Within the same story, elven maiden Finduilas is equally impressive. In spite of her bitter fate, she always does the right and brave thing. She gets to shine through the courage of her heart. Finduilas was there to teach and protect Turin during his young years. Although she was in love with him, she never interfered with his free will and let him go his own way. She allowed him to completely forsake her and, when the time came, she saved Turin by offering a most honest testimony in his favour in front of the king. The way she insists on always doing the right thing is nothing short of impressive.

Naturally, we cannot discuss this topic without mentioning the brave Eowyn, the one known as the Witchking’s slayer. Is that not enough of a special status there? Eowyn’s book presence as well as her character on the screen are representative of the way Tolkien saw women and gifted them with impressive qualities. Galadriel herself is a prime example of the heights women could reach in these literary works. Exceptionally old, wise and powerful, politically cunning, Galadriel is simply a too stunning presence, of a highly significant influence.

Somehow, Tolkien’s women get to juggle all responsibilities: love/relationship/marriage, battle, travel, high status and more. They’re far from being one-sided. In fact, they are an absolution of femininity, where they can fight without losing their grace, be strong without compromising kindness and accomplish great deeds without denying their family roles. At times, their strength lies in their emotions alone and that creates miracles. Judging from a certain angle, these are female characters far ahead of their time, one may say.


12 thoughts on “An Absolution of Femininity: Debunking the Misleading Ideas about Women in J.R.R. Tolkien’s Works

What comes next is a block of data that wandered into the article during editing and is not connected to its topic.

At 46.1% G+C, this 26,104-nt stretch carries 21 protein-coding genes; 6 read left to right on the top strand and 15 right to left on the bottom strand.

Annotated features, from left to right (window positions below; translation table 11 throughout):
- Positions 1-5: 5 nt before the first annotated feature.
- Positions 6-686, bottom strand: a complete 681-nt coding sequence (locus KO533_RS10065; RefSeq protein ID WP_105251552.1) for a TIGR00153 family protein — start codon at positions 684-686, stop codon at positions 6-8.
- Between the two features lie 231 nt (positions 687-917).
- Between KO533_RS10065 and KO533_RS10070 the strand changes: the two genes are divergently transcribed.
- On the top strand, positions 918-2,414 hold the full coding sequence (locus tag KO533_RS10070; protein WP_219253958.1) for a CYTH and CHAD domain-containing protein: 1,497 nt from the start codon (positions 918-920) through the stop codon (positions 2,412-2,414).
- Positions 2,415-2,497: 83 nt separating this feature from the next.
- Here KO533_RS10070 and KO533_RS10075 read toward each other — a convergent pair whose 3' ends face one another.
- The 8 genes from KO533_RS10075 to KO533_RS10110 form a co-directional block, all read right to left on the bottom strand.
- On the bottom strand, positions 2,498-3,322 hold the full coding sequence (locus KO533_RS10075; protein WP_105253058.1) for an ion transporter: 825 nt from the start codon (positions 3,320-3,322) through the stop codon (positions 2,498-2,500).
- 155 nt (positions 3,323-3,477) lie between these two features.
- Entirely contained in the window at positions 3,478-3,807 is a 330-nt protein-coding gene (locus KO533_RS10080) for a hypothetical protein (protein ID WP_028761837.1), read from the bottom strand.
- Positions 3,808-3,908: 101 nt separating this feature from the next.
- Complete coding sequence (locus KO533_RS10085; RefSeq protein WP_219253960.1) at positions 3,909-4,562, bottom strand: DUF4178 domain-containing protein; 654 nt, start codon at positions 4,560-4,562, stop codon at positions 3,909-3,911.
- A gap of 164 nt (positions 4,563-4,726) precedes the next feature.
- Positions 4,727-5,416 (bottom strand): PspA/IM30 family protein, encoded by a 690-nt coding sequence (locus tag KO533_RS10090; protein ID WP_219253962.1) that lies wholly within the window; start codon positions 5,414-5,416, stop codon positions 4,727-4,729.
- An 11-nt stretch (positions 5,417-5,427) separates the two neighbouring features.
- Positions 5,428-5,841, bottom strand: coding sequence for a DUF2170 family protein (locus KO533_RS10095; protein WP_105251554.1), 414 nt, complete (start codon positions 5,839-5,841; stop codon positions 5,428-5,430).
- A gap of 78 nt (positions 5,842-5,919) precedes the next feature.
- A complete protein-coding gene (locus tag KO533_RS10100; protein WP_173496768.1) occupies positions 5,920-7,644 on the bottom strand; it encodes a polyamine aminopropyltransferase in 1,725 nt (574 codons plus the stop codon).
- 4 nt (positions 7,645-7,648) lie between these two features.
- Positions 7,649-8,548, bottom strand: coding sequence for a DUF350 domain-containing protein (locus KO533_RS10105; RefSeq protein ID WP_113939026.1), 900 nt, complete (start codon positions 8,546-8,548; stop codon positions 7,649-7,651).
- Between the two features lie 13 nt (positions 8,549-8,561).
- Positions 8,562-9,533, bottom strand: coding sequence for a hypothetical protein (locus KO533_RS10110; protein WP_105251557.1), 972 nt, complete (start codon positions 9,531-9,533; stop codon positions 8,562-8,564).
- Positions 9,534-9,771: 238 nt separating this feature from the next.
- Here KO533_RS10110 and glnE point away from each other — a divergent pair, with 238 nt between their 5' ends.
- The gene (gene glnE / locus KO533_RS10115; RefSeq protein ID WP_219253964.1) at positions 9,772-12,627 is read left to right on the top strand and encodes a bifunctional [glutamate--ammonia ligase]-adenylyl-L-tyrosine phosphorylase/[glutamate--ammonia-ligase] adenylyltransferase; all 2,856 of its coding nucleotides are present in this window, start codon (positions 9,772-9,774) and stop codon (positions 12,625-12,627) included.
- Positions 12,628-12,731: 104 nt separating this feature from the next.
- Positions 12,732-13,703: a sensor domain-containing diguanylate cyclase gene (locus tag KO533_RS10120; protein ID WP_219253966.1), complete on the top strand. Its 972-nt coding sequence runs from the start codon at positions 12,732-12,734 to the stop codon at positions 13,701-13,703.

Add yours

  1. I have just read this article regarding Tolkien and the (unwarranted, I believe) criticism he has received in his depiction of woman within his stories. I have heard these before, and I have often wondered if the critics had truly read the same works as I have.

    Few and far between in fantasy literature have I found stronger, more noble portrayals of women then in his collected works. Ms. Balestri enumerates well those characters who have displayed heroism, determination and complexity. I would suggest those who would dismiss his portrayal of women take a much closer read of all his works.

    How many of us, man or woman, could resist the temptation freely proffered to Galadrial? Who but Eowyn would not only disobey their king, but come to confront and defeat an enemy so terrifying that almost all would run screaming from him? Both Luthien and Arwen stood firm in defying their father’s wishes, choosing to marry a mortal man. The list goes on back through Tolkein’s astounding histories and works.

    No, there are abundant examples of powerful woman in his works. Perhaps we are seeing isolated examples of weak critics, instead.